Critics of President Obama´s Nobel Peace Prize say the Administration’s continuation of the Afghanistan War is antithetical to the spirit of the award, which founder Alfred Nobel intended as a way to honor people who fight to end war and militarism. As the world marks the 8th anniversary of the war in Afghanistan, the Obama administration is considering sending even more troops there. This week in our coverage of the war’s anniversary, we heard from veterans, peace groups and policy analysts. Today, we’re going straight to Kabul to hear from people on the ground.
Thirty-three-year old Aziza Salihi lives in the Taimani area of Kabul. She said the security has worsened over the last eight years and bomb blasts and suicide attacks are the daily routine.
“How much can we continue to worry about daily, routine insecurity? Everyone´s worried about this, when we come out of our homes we just pray and can´t guarantee if we´re going to be back home safely or not. People are losing their morale. We cannot afford to move to another place and must tolerate the situation. The people responsible for these attacks are enemies of humanity and Islam.”
But opinions are divided, and 25-year old high school student Matuillah argues that the foreign troops have done some good things.
“We have gotten many things in the last eight years. We have schools and life is getting better day by day. In the Taliban days it was hard for us to take a patient to the doctor, but after the Americans came we got asphalted roads and we can now bring a sick person to the hospital in the middle of the night. We want foreign troops to stay here until peace comes to our country.”
One of the biggest concerns for Afghans and anti-war activists alike is the number of civilian deaths in Afghanistan. Although NATO General Stanley McChrystal has pledged to change military policy in order to avoid civilian deaths, many, including 28-year-old Mohammad Nabi, are skeptical.
“What is the difference between the Taliban and foreign forces? They both kill us. The international forces are not doing anything to improve our lives. It is better to ask them to leave our country before all the people turn against each other.”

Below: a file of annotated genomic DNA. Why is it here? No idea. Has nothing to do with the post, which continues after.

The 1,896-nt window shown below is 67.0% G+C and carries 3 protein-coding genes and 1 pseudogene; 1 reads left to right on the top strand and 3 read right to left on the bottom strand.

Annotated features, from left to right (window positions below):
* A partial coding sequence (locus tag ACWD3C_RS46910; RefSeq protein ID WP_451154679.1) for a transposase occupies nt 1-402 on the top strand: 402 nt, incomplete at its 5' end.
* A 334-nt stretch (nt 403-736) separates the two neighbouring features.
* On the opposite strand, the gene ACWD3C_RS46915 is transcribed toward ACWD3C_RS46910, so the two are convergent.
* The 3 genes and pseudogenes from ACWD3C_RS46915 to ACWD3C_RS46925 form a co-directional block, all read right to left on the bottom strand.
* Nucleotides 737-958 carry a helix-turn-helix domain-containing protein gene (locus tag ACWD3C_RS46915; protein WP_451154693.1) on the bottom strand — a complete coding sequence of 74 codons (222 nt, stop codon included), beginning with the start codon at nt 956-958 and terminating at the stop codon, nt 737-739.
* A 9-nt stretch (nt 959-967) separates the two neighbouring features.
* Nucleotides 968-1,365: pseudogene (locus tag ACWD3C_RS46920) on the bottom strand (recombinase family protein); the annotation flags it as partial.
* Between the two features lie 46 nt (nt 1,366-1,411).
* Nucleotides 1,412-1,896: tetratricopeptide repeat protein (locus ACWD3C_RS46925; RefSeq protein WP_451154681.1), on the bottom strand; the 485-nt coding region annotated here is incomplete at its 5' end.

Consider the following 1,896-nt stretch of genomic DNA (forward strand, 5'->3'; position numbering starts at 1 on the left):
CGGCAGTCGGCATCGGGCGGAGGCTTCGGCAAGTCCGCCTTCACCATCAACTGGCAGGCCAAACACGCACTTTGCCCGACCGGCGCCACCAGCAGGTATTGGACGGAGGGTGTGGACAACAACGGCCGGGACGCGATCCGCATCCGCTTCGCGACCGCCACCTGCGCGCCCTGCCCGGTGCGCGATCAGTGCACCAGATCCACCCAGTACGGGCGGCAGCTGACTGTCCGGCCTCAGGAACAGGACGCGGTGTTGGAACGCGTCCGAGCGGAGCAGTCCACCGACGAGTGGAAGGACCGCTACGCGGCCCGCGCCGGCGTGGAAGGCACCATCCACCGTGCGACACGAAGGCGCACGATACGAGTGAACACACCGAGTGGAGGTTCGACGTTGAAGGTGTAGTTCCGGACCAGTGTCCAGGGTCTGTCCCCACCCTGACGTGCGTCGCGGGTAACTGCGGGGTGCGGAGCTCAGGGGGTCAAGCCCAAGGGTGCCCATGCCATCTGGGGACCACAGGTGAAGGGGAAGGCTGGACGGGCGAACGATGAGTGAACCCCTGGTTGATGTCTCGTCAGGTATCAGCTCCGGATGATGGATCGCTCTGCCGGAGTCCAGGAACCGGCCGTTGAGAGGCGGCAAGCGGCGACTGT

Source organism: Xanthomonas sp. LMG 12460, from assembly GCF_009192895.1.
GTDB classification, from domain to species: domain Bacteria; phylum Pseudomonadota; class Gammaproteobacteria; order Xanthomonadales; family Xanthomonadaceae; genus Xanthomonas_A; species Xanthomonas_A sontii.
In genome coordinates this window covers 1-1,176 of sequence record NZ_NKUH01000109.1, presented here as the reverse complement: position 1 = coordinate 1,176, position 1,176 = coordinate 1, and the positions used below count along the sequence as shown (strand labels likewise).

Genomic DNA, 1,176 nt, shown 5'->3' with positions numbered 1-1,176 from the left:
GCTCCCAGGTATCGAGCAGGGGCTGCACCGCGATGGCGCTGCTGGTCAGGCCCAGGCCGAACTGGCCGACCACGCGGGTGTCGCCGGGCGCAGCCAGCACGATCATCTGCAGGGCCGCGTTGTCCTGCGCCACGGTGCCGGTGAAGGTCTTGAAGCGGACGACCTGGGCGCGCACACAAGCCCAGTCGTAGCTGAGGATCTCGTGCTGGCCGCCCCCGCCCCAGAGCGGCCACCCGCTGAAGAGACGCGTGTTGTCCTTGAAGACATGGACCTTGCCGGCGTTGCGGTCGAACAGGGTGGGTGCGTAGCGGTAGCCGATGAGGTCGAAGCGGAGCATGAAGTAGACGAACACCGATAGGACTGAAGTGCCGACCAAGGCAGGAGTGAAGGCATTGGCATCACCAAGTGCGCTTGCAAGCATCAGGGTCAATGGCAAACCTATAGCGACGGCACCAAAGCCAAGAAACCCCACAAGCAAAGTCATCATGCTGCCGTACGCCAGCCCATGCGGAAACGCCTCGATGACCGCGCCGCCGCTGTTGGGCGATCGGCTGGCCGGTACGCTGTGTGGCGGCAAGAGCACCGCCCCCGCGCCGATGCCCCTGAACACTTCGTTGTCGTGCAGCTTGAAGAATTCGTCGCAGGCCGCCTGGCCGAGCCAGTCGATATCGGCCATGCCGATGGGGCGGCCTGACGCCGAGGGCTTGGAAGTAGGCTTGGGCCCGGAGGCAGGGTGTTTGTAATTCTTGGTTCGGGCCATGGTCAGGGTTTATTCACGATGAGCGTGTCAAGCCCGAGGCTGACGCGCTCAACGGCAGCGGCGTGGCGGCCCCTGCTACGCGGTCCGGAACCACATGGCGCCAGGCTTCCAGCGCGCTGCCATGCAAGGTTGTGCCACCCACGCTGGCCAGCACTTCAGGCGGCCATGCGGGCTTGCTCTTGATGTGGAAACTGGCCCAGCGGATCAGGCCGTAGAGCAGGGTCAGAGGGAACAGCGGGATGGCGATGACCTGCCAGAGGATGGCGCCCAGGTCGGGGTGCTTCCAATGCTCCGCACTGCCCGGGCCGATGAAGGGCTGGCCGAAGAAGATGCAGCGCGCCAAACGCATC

Estimates for the number of civilians killed as a direct result of US-led military actions vary from 8,000 to 28,000 people. One of the deadliest attacks on civilians occurred last May. Some 150 people were killed in the village of Granai in Farah Province because of mistakes made by the US military.
Israeli female war resisters Wind and Mishly tour the US after refusing to be conscripted
In Israel today, US Envoy to the Middle East George Mitchell met with Prime Minister Benjamin Netanyahu as part of ongoing efforts to advance peace talks. Netanyahu called the 2-hour-long meeting “constructive” and agreed to continue conversations over the coming days.
Mitchell is expected to meet with Palestinian Authority President Mahmoud Abbas Friday evening. Palestinian leaders have said they won´t negotiate until the Israeli government stops settlement construction on Palestinian lands.
Meanwhile, two Israeli war resisters are currently touring the US to speak out against their country´s occupation of Palestinian territories. Maya Wind and Netta Mishly recently finished high school. They´re part of the Shministim or “twelfth grader” movement and at the age of 19 they refused the mandatory conscription into their country’s military.
While ways exist to join military service and avoid serving in combat positions, the two teens chose imprisonment instead. FSRN’S Jaisal Noor caught up with Wind and Mishly on their month-long tour of the US, which they´re calling, “Why We Refuse: A National Tour of Israeli Young Women for Peace.”